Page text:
In a few more steps you’ll reach a second open boulder field, then a third section of mid-size rocks.
By the third or fourth one you actually need to scramble across them to reach the dirt trail on the other side. Watch your footing as some rocks can be loose.
From here, you re-enter the shady forest and begin to go downhill for a short time. At the 1.1-mile mark, the trail splits.
Take the trail on the left-hand side, the Salamander Trail, which leads you to the summit. Again, you will encounter a mild incline, then a flat section, repeat.
At the 1.75-mile mark, the trail opens up on the left-hand side to a small, rocky viewpoint that is quite beautiful.
In another few steps (.05-mile), there’s another opening to a viewing area on the left-hand side of the trail. Both are good warm-ups for the main attraction.
In a few more steps, the trail connects with the Lower Hawksbill Trail (the out-and-back trail for the Hawksbill Summit Hike).
Turn left, then in a few more steps, turn left again at the trail marker and the Byrds Nest Shelter #2 comes into view.
Savor the views from different areas of Hawksbill Summit, including the Hawksbill Viewing Platform. While there, look for the sundial built into the stone wall.
It’s 1.95 miles to the summit. To return to your car, re-trace your steps to the first trail marker, then turn left to descend the steep, rocky Lower Hawksbill Trail.
I measured an elevation gain of 771 feet, but the trail felt less challenging than the Hawksbill Summit Hike, which had a gain of 669 feet.
I imagine this is because it’s just .8 mile to reach the top on the summit hike, but 1.95 miles to the top on the loop hike.
#3: Upper Hawksbill to Hawksbill Summit
From the Upper Hawksbill parking area (a larger parking area than the Hawksbill Gap parking area, by the way), ascend the shaded 2.1-mile out-and-back trail.
This route takes you along the Upper Hawksbill Trail to the Hawksbill Summit.
This hike begins from a higher elevation point, nearly 300 feet higher than the start of the previous two hikes to the summit.
However, there is still an elevation gain of 489 feet to reach the top on this hike. In some sections, you can definitely feel the burn.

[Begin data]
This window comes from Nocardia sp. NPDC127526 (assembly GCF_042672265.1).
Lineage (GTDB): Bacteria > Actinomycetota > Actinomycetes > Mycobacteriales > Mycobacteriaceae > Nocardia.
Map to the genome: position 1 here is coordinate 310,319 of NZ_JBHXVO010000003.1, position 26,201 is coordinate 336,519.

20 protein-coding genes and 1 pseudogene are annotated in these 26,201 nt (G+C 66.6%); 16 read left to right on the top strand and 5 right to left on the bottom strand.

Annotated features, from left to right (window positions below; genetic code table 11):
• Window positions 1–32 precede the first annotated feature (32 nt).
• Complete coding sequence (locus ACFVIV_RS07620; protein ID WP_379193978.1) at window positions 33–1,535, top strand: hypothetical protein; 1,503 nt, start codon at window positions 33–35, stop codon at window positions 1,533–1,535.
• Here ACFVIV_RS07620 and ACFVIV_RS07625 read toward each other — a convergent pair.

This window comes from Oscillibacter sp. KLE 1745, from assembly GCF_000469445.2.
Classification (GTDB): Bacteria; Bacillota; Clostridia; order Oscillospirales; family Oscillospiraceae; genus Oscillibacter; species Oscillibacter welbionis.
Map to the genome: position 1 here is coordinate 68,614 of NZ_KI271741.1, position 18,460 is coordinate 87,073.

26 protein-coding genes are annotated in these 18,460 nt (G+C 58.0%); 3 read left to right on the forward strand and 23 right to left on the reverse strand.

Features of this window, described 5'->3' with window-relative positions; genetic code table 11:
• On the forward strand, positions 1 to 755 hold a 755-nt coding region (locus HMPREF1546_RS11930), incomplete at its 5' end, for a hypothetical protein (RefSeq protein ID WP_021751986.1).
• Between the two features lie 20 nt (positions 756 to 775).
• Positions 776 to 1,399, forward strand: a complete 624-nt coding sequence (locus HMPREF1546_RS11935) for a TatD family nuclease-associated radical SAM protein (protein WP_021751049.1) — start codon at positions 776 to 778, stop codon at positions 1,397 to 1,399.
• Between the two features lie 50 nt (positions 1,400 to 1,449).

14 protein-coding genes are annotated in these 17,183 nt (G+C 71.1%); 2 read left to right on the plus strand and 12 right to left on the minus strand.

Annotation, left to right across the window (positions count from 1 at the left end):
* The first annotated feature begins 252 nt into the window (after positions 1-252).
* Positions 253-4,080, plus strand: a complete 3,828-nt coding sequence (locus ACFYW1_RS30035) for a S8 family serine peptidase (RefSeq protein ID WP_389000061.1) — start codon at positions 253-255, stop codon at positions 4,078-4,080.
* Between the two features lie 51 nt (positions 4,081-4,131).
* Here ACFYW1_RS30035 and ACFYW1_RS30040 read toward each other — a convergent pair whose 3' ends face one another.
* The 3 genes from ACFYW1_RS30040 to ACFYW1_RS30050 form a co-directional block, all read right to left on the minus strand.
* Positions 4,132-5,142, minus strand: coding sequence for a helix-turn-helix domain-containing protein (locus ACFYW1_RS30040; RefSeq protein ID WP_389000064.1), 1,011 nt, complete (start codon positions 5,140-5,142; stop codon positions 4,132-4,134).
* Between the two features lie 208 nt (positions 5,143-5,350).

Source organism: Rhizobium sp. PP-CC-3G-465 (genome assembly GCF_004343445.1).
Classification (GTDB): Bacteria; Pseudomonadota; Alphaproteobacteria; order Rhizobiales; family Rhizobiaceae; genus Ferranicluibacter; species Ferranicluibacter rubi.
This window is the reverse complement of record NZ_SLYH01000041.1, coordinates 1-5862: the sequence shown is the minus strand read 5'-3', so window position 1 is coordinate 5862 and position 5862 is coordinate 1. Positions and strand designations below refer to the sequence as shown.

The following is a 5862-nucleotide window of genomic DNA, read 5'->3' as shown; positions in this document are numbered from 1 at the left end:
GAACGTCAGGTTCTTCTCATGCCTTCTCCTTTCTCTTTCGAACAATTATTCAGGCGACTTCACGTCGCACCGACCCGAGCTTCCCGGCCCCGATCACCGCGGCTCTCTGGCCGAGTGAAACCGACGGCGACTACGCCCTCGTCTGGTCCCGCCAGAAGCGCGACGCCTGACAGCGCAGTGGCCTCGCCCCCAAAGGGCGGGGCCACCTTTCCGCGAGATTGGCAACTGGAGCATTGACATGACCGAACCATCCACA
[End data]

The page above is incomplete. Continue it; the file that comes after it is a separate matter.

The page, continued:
Much like the loop hike, this dirt and gravel trail to the top has mild inclines, then flat sections. At the .65-mile mark, you’ll see a trail marker.
Here you’ll want to veer right on a mostly gravel trail. This section is quite steep, so be ready for a slog up the hill.
By the .95-mark, you’ll see another trail marker. Continue to the right to stay on the path to the summit. At the one-mile mark, you’ll see one more trail marker.
This is where the trail connects with the Lower Hawksbill Trail. Turn left and Byrds Nest Shelter #2 comes into view. The viewing platform is at the 1.05-mile mark.
Re-trace your steps to the return to the parking lot, turning right at the first trail marker, then left at the second trail marker to descend the relatively steep hill.
Certainly, there are pros and cons to each route to the Hawksbill Summit. However, if I had to choose one, I would opt for the Hawksbill Loop Hike.
Of course, the loop hike was longer both in distance and time hiked (it took me 1 hr, 20 mins to hike – the other two hikes each took me 50 minutes).
However, I liked that the elevation gains were more moderate and the scenery was more varied. The boulder field is very cool and unique.
There’s no question that there are certain sections of the two out-and-back hikes that are unmercifully steep.
They were short, but you will need to catch your breath, no matter how fit you are. On the loop hike, I never felt out of breath on the way to the summit.
For post-hike refreshments and restrooms, Big Meadows Wayside is at mile marker 51. It’s a very short drive from both parking areas.
Erin Gifford is the editor of Go Hike Virginia. She has completed more than 300 hikes in Virginia. She is also the author of three hiking guidebooks from Falcon Guides. Need help finding a hike? Check out the Trail Finder feature or send Erin a message.